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First-time landlord? Here’s what you need to know

Mon 10 Sep 2018

First-time landlord? Here’s what you need to know

If you’re letting a property for the first time, you may be a bit in the dark about what exactly it involves. You might even be an accidental landlord, renting out your home through circumstances rather than design.

If either of the above are the case, there are certain things that are important to bear in mind to give you the best chance of getting the most from your rental property.

Whether you’re a new landlord starting out on a quest to build a good-sized portfolio over time, or someone who is more happy managing one or two properties, you should know that the rewards and benefits can be considerable if you target your home well, select the right tenants and work closely with an experienced letting agent to maximise your yields.

Below, using our knowhow as West Lothian’s first dedicated lettings agency, we have compiled some top tips for those landlords just starting out…

Fill your home with good tenants

A key step, occupying your home with reliable, well-behaved tenants will give you peace of mind, regular rental income and a home that is well looked after.

Once you’ve decided that the landlord life is for you, one of your first steps will be to fill your home with tenants.

Advertising your property in the right places is therefore crucial, ensuring it reaches the widest possible audience. A combination of online and traditional methods will help you to achieve this; so a presence on portals such as Rightmove and Zoopla, where a huge number of tenants search for properties to rent, but also To Let signs, newspaper advertising and full colour marketing photos.

If you don’t feel comfortable showing tenants around your property, get your agent to carry out accompanied viewings, putting across your home’s major benefits.

Prioritise safety

As a landlord, you have a legal (and moral) responsibility to keep your tenants safe and in habitable conditions at all times. Failure to do so could lead to severe penalties, criminal prosecutions and even prison.

All electrical equipment, white goods and plug sockets must adhere to safety guidelines. In addition, you should regularly have your boiler serviced to ensure it is working efficiently and safely.

Make sure that all furnishings and furniture are fire-safe or fire retardant and get a Gas Safety Certificate or CP12 for your property. This certificate is a legal requirement for all landlords and confirms that all gas appliances are safe and free from danger.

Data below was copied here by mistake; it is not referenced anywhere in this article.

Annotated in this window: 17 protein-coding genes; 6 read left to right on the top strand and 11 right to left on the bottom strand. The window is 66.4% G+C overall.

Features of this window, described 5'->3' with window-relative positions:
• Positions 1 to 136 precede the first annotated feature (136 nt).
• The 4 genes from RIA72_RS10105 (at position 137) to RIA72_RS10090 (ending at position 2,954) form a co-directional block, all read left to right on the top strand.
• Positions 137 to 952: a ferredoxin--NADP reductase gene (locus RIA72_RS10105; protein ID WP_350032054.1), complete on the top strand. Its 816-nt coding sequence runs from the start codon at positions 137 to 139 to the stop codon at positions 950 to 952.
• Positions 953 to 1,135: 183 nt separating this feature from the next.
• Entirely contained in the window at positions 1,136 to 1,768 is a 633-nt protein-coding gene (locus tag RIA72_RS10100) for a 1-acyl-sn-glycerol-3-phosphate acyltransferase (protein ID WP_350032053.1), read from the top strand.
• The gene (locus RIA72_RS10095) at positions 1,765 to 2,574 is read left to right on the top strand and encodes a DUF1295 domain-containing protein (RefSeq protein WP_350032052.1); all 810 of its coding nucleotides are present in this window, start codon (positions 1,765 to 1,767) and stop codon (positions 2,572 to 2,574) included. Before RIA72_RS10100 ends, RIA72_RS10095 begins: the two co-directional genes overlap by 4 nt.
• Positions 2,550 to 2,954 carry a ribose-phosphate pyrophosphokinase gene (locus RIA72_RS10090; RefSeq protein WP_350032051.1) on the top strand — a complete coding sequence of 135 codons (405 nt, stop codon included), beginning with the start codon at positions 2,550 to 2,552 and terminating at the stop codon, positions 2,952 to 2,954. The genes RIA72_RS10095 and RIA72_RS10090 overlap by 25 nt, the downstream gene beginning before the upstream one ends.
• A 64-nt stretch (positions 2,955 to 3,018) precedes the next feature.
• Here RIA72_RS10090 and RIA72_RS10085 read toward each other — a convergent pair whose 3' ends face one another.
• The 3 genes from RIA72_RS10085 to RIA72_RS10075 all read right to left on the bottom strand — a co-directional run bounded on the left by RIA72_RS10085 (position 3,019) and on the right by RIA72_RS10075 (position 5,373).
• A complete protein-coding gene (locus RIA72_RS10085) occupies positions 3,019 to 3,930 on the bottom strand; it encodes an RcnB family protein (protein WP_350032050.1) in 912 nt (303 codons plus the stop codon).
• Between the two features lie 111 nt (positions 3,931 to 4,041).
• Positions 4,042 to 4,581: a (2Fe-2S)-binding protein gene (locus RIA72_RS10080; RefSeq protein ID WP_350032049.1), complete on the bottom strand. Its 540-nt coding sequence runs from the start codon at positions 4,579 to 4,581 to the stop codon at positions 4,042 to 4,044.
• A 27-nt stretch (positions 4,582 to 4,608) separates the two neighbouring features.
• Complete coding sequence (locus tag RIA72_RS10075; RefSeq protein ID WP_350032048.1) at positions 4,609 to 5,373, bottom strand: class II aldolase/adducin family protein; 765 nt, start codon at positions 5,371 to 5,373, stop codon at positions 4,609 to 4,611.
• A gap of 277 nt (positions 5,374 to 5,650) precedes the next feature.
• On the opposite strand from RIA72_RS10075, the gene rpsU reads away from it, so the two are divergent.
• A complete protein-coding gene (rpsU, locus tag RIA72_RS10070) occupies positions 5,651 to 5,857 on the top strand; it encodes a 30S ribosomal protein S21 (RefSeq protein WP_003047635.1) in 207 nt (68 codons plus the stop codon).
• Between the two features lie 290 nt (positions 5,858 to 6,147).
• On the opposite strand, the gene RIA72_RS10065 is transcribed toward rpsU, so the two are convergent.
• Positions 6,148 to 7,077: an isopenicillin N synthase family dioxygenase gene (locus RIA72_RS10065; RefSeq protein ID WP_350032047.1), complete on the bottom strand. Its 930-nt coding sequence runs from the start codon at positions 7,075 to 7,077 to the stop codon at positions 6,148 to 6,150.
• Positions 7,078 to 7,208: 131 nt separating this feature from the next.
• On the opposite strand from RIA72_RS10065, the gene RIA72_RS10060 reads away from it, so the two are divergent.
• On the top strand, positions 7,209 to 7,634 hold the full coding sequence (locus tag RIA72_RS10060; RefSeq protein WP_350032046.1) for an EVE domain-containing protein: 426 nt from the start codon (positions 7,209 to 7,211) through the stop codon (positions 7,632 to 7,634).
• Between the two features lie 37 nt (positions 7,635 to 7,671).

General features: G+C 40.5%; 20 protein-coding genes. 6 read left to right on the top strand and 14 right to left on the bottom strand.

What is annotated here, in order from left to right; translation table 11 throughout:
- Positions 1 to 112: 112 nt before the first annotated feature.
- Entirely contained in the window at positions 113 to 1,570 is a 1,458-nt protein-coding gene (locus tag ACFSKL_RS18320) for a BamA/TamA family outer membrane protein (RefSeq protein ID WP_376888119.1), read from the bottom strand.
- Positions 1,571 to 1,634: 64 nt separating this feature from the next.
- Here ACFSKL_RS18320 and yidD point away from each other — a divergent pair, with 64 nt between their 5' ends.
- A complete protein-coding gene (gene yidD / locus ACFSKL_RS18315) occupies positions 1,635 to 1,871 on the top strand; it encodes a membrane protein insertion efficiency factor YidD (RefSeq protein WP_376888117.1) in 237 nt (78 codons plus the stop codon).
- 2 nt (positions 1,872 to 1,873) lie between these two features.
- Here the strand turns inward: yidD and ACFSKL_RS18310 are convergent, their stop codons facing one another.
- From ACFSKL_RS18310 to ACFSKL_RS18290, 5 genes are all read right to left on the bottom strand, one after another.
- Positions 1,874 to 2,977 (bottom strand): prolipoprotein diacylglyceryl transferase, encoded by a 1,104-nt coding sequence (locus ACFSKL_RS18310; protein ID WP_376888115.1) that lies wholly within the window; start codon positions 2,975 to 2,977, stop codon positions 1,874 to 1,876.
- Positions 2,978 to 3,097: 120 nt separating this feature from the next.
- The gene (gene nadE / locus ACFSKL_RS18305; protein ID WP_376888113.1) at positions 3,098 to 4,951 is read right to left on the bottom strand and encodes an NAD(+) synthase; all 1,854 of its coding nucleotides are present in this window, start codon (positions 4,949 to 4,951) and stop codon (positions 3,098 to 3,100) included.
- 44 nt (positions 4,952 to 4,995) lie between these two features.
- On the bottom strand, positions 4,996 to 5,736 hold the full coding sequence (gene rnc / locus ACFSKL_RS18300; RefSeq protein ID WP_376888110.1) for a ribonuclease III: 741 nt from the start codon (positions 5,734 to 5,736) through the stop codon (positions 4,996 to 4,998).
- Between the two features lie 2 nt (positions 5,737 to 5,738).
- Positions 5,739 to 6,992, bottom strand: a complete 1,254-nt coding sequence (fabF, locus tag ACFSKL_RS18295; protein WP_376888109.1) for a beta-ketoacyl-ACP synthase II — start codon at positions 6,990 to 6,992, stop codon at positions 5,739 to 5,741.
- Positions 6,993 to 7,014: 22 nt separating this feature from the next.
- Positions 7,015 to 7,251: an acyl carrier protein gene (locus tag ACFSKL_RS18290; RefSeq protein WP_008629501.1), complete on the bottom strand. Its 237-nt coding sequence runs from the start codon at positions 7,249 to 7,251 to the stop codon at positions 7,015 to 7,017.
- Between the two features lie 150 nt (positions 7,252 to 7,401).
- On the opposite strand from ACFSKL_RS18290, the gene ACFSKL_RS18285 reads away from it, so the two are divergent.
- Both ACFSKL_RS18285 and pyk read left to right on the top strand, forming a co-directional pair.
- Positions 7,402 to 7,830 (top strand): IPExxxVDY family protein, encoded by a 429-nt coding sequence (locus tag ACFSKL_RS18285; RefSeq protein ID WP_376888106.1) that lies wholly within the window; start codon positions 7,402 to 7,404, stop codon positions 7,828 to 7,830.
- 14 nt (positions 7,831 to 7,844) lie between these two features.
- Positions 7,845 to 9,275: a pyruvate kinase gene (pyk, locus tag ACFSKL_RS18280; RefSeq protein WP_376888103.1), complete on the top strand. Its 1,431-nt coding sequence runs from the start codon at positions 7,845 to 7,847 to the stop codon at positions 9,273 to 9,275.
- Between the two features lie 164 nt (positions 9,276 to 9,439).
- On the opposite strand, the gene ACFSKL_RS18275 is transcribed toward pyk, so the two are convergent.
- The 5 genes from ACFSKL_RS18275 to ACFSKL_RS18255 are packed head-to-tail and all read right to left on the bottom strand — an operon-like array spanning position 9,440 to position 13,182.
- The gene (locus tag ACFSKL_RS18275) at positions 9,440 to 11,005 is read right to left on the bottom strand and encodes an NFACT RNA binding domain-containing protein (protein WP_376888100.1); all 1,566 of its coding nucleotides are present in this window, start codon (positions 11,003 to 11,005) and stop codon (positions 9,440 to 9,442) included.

As a landlord, you are also obliged to carry out an annual gas safety check, which will help to ensure there is no risk to tenants from the gas supply, as well as making sure that all pipework, flues and appliances are installed and maintained correctly.

You also need to provide new tenants with an Energy Performance Certificate (EPC), which gives them information on how energy efficient a building is and how it could be improved. If you let your home and don’t provide an EPC, you could face a minimum fine of £500. The same is true if you don’t include your home’s energy rating when advertising it.

What’s more, you have responsibilities when it comes to smoke alarms and carbon monoxide detectors, with recent amendments to the 30 year old Housing (Scotland) Act made in the wake of the Grenfell Tower tragedy requiring all homes in Scotland to have a minimum number of smoke alarms. Once the law is updated, all private homes – including all privately rented homes – will need to have at least one smoke alarm installed in the room most frequently used, have at least one smoke alarm in spaces such as hallways and landings, have at least one heat alarm in every kitchen and have a carbon monoxide detector.

In addition to the above, there will be a 10-year age limit for alarms and all alarms will have to be ceiling-mounted and interlinked.

Keep on top of maintenance

To attract tenants in the first place your home will need to be well-maintained. But it’s equally important that the home is kept this way over time. You, or your letting agent, should react to maintenance issues in a timely manner, carrying out any repairs as and when they are needed.

Some matters will be more urgent than others – a broken fridge or boiler will be more pressing than a broken handle or wonky shelf – but tenants will appreciate a quick response time and a sense that they are valued. Even if an issue can’t be resolved quickly, communicate with your tenants to keep them in the loop.

Ensure your home looks its best

If you want to get your landlord experience off to the best start, your home needs to look the part – especially if you’re operating in high demand areas where competition is fierce.

Give your rental home a thorough once-over before you let any tenants see it. Spruce up any garden space you happen to have (this will have particular appeal to family and retired renters) and declutter as much as possible.

Tenants will want to put their own stamp on a property to make it feel like home, and this is much less likely if the property already feels too lived-in or personalised.

A good, experienced letting agent will help you to come to terms with being a landlord and will reduce the stress, pressure and hassle of letting a home.

At Letting Solutions we have the knowledge to help you get the most from your rental properties. Please call us on 01506 496 006. We also provide a free and instant online valuation to give you an idea of how much you could be charging in rent each month.